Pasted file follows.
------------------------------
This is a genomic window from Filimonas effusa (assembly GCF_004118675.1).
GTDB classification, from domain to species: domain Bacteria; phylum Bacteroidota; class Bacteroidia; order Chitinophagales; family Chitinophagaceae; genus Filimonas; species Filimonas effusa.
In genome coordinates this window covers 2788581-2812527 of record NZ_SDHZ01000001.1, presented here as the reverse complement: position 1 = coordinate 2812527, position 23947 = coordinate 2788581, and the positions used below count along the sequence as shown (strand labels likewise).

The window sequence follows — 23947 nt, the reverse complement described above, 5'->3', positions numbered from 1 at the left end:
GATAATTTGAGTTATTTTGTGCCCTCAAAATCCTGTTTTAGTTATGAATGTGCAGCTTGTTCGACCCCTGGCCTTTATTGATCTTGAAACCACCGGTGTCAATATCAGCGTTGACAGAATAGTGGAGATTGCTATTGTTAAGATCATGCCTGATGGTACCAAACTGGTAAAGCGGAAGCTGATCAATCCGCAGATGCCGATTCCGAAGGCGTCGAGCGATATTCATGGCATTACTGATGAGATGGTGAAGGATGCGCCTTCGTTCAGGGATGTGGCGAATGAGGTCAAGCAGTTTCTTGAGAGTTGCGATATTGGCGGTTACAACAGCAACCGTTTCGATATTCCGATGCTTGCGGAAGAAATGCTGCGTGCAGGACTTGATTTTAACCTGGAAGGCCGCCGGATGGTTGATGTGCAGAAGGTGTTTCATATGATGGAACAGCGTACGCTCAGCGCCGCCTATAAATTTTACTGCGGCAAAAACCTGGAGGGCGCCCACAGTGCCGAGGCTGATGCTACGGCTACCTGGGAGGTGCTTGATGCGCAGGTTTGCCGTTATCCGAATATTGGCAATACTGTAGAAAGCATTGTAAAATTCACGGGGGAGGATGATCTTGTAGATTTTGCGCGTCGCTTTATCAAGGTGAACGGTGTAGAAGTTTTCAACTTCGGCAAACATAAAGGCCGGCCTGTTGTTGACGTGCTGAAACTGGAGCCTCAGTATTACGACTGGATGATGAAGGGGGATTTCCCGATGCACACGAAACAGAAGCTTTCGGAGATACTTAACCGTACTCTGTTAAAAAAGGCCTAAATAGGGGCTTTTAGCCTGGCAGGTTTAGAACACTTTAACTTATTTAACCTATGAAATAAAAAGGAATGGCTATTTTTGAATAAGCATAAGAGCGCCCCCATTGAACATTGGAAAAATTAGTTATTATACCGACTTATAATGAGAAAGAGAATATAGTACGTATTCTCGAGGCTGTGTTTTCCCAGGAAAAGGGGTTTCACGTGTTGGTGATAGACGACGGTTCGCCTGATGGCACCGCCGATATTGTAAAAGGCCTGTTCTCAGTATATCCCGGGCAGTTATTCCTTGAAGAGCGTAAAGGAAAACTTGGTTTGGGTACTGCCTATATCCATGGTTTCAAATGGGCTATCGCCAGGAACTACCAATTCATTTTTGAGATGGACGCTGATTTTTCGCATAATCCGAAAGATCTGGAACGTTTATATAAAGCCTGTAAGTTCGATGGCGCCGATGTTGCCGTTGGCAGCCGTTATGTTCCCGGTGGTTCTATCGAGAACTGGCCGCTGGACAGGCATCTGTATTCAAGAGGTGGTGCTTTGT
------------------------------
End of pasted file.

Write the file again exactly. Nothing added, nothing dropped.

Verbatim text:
This is a genomic window from Filimonas effusa (assembly GCF_004118675.1).
GTDB classification, from domain to species: domain Bacteria; phylum Bacteroidota; class Bacteroidia; order Chitinophagales; family Chitinophagaceae; genus Filimonas; species Filimonas effusa.
In genome coordinates this window covers 2788581-2812527 of record NZ_SDHZ01000001.1, presented here as the reverse complement: position 1 = coordinate 2812527, position 23947 = coordinate 2788581, and the positions used below count along the sequence as shown (strand labels likewise).

The window sequence follows — 23947 nt, the reverse complement described above, 5'->3', positions numbered from 1 at the left end:
GATAATTTGAGTTATTTTGTGCCCTCAAAATCCTGTTTTAGTTATGAATGTGCAGCTTGTTCGACCCCTGGCCTTTATTGATCTTGAAACCACCGGTGTCAATATCAGCGTTGACAGAATAGTGGAGATTGCTATTGTTAAGATCATGCCTGATGGTACCAAACTGGTAAAGCGGAAGCTGATCAATCCGCAGATGCCGATTCCGAAGGCGTCGAGCGATATTCATGGCATTACTGATGAGATGGTGAAGGATGCGCCTTCGTTCAGGGATGTGGCGAATGAGGTCAAGCAGTTTCTTGAGAGTTGCGATATTGGCGGTTACAACAGCAACCGTTTCGATATTCCGATGCTTGCGGAAGAAATGCTGCGTGCAGGACTTGATTTTAACCTGGAAGGCCGCCGGATGGTTGATGTGCAGAAGGTGTTTCATATGATGGAACAGCGTACGCTCAGCGCCGCCTATAAATTTTACTGCGGCAAAAACCTGGAGGGCGCCCACAGTGCCGAGGCTGATGCTACGGCTACCTGGGAGGTGCTTGATGCGCAGGTTTGCCGTTATCCGAATATTGGCAATACTGTAGAAAGCATTGTAAAATTCACGGGGGAGGATGATCTTGTAGATTTTGCGCGTCGCTTTATCAAGGTGAACGGTGTAGAAGTTTTCAACTTCGGCAAACATAAAGGCCGGCCTGTTGTTGACGTGCTGAAACTGGAGCCTCAGTATTACGACTGGATGATGAAGGGGGATTTCCCGATGCACACGAAACAGAAGCTTTCGGAGATACTTAACCGTACTCTGTTAAAAAAGGCCTAAATAGGGGCTTTTAGCCTGGCAGGTTTAGAACACTTTAACTTATTTAACCTATGAAATAAAAAGGAATGGCTATTTTTGAATAAGCATAAGAGCGCCCCCATTGAACATTGGAAAAATTAGTTATTATACCGACTTATAATGAGAAAGAGAATATAGTACGTATTCTCGAGGCTGTGTTTTCCCAGGAAAAGGGGTTTCACGTGTTGGTGATAGACGACGGTTCGCCTGATGGCACCGCCGATATTGTAAAAGGCCTGTTCTCAGTATATCCCGGGCAGTTATTCCTTGAAGAGCGTAAAGGAAAACTTGGTTTGGGTACTGCCTATATCCATGGTTTCAAATGGGCTATCGCCAGGAACTACCAATTCATTTTTGAGATGGACGCTGATTTTTCGCATAATCCGAAAGATCTGGAACGTTTATATAAAGCCTGTAAGTTCGATGGCGCCGATGTTGCCGTTGGCAGCCGTTATGTTCCCGGTGGTTCTATCGAGAACTGGCCGCTGGACAGGCATCTGTATTCAAGAGGTGGTGCTTTGT